“An attacker within the wireless communications range of an affected AP and client may leverage these vulnerabilities to conduct attacks that are dependent on the data confidentiality protocol being used. Impacts may include arbitrary packet decryption and injection, TCP connection hijacking, HTTP content injection, or the replay of unicast, broadcast, and multicast frames.”
The vulnerabilities in question were discovered by Mathy Vanhoef, a security researcher at KU Leuven. Initial notifications were select Wi-Fi hardware manufacturers on July 14th, 2017 with CERT issuing broad notification to all affected manufacturers on August 28th, 2017. Upon CERT’s notification to all manufacturers, a security embargo was put into effect, preventing public disclosure of the vulnerabilities in order to allow manufacturers time to develop patches. Vulnerabilities were then publically disclosed on October 16th, 2017
- CERT Vulnerability Note, VU#228519, to include affected vendors.
- KU Leuven security researcher website
Infrastructure Vendor Advisories:
- Aruba Networkshttp://www.arubanetworks.com/assets/alert/ARUBA-PSA-2017-007.txt
- CVE-2017-13077: reinstallation of the pairwise key in the Four-way handshake
- CVE-2017-13078: reinstallation of the group key in the Four-way handshake
- CVE-2017-13079: reinstallation of the integrity group key in the Four-way handshake
- CVE-2017-13080: reinstallation of the group key in the Group Key handshake
- CVE-2017-13081: reinstallation of the integrity group key in the Group Key handshake
- CVE-2017-13082: accepting a retransmitted Fast BSS Transition Re-association Request and reinstalling the pairwise key while processing it
- CVE-2017-13084: reinstallation of the STK key in the PeerKey handshake
- CVE-2017-13086: reinstallation of the Tunneled Direct-Link Setup (TDLS) PeerKey (TPK) key in the TDLS handshake
- CVE-2017-13087: reinstallation of the group key (GTK) when processing a Wireless Network Management (WNM) Sleep Mode Response frame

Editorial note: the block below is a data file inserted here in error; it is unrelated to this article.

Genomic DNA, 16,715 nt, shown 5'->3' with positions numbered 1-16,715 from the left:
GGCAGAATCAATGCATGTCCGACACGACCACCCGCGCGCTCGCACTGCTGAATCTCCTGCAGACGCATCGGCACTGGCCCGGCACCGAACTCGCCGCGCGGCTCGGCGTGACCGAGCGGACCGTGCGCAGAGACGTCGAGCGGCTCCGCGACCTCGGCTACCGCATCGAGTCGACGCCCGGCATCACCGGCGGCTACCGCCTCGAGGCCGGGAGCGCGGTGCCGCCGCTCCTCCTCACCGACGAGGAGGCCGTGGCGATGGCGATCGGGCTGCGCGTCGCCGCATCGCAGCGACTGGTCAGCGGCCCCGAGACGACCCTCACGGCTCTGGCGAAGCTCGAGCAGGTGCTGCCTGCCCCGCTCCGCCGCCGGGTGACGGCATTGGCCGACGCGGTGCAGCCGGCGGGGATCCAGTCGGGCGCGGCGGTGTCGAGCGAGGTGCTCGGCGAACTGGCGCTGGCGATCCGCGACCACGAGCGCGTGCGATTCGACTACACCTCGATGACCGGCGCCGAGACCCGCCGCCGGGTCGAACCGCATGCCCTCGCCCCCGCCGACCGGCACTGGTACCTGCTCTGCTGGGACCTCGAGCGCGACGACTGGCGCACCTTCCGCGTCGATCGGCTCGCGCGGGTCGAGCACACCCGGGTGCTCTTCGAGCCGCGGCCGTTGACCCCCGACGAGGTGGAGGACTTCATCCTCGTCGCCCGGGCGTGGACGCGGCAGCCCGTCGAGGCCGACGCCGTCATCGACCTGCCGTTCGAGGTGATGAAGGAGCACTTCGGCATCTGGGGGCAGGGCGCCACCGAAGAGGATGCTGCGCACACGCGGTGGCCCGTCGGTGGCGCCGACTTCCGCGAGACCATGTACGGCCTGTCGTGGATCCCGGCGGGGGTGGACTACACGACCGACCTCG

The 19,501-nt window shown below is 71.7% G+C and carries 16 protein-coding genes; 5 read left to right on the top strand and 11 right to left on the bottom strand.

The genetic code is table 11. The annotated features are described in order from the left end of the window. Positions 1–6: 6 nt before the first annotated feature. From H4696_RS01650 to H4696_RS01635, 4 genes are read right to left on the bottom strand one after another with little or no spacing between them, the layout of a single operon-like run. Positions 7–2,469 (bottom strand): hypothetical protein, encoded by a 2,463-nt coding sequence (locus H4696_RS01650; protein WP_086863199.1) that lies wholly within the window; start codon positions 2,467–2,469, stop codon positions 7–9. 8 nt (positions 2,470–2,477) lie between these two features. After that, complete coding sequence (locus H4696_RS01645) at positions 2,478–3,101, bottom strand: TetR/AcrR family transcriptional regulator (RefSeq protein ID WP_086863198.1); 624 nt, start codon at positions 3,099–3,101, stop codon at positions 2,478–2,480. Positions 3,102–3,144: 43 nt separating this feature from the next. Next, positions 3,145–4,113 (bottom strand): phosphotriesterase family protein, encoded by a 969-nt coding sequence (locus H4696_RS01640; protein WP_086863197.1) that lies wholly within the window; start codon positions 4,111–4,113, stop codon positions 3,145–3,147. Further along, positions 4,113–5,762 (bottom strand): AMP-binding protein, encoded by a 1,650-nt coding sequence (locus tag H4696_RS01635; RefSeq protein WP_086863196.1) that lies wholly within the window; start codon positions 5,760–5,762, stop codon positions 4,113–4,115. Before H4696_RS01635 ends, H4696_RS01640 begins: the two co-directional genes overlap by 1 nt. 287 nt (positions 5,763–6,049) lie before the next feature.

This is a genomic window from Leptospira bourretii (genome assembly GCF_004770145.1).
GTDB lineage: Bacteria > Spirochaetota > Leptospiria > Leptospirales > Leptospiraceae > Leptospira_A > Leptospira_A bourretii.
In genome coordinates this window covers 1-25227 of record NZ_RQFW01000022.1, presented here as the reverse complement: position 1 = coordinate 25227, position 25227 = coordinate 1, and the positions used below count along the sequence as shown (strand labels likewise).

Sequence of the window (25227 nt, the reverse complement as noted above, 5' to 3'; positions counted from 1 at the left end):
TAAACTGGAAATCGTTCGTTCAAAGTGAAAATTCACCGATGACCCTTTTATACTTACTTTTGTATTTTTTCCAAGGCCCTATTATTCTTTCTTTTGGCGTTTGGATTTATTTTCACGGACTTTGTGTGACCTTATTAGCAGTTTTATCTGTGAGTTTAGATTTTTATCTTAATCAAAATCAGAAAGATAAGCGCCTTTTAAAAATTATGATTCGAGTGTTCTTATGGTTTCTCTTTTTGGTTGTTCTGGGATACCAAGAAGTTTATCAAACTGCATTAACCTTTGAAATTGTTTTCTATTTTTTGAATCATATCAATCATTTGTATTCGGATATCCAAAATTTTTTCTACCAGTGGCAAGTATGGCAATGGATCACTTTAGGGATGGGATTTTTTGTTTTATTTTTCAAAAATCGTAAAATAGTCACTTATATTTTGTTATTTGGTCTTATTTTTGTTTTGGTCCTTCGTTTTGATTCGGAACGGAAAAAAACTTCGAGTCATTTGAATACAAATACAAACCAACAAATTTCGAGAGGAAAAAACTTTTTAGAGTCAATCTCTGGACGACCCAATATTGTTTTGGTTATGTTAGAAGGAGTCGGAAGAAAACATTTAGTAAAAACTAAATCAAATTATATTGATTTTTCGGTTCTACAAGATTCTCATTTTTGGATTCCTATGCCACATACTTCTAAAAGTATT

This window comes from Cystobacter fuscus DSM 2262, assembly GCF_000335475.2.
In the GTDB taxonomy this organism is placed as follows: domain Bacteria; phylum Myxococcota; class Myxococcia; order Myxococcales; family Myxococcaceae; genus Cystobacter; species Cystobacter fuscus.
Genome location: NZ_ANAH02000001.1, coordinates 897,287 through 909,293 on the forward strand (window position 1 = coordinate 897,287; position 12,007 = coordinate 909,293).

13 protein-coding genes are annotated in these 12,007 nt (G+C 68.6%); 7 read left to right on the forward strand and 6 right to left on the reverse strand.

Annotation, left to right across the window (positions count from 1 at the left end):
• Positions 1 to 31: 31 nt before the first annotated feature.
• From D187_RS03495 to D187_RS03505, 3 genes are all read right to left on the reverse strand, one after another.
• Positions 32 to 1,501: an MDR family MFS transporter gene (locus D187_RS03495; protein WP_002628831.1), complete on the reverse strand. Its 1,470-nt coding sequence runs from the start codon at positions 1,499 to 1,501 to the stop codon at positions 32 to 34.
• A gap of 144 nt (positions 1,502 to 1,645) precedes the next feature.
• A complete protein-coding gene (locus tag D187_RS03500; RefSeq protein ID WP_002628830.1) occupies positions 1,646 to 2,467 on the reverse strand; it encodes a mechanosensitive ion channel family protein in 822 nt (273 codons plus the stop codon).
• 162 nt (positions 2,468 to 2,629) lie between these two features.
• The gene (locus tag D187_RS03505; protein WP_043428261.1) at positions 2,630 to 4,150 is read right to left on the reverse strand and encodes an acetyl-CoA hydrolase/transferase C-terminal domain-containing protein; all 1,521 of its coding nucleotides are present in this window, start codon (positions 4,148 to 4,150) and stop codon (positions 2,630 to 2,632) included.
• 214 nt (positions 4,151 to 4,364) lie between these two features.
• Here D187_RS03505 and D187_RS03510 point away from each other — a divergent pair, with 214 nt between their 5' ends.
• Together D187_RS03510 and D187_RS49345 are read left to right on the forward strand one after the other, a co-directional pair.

- CVE-2017-13088: reinstallation of the integrity group key (IGTK) when processing a Wireless Network Management (WNM) Sleep Mode Response frame
rmsource recommends the following:
- Seek out security patching information from Wi-Fi hardware manufactures
- Ensure that wireless solutions are using AES-CCMP, rather than WPA-TKIP and GCMP for wireless encryption and connectivity.\
- Avoid using public wireless hotspots until further analysis and patches have been issued
- Use secure (encrypted) services, such as TLS1.2 enabled websites when connected to WiFi
- Use wired network connectivity over WiFi when available
- Use cellular network connectivity over WiFi when available
- Utilize VPN connectivity (split-tunneling disabled) when connected to WiFi networks.
Affected vendors were informed of WPA2 KRACK vulnerabilities on Aug 28th, 2017 and have been working to develop patches for affected systems.
Patches are forthcoming and availability is still limited at the time of this writing.
rmsource recommends monitoring bulletins issued by affected vendors and applying all patches associated with WPA2 KRACK immediately upon release.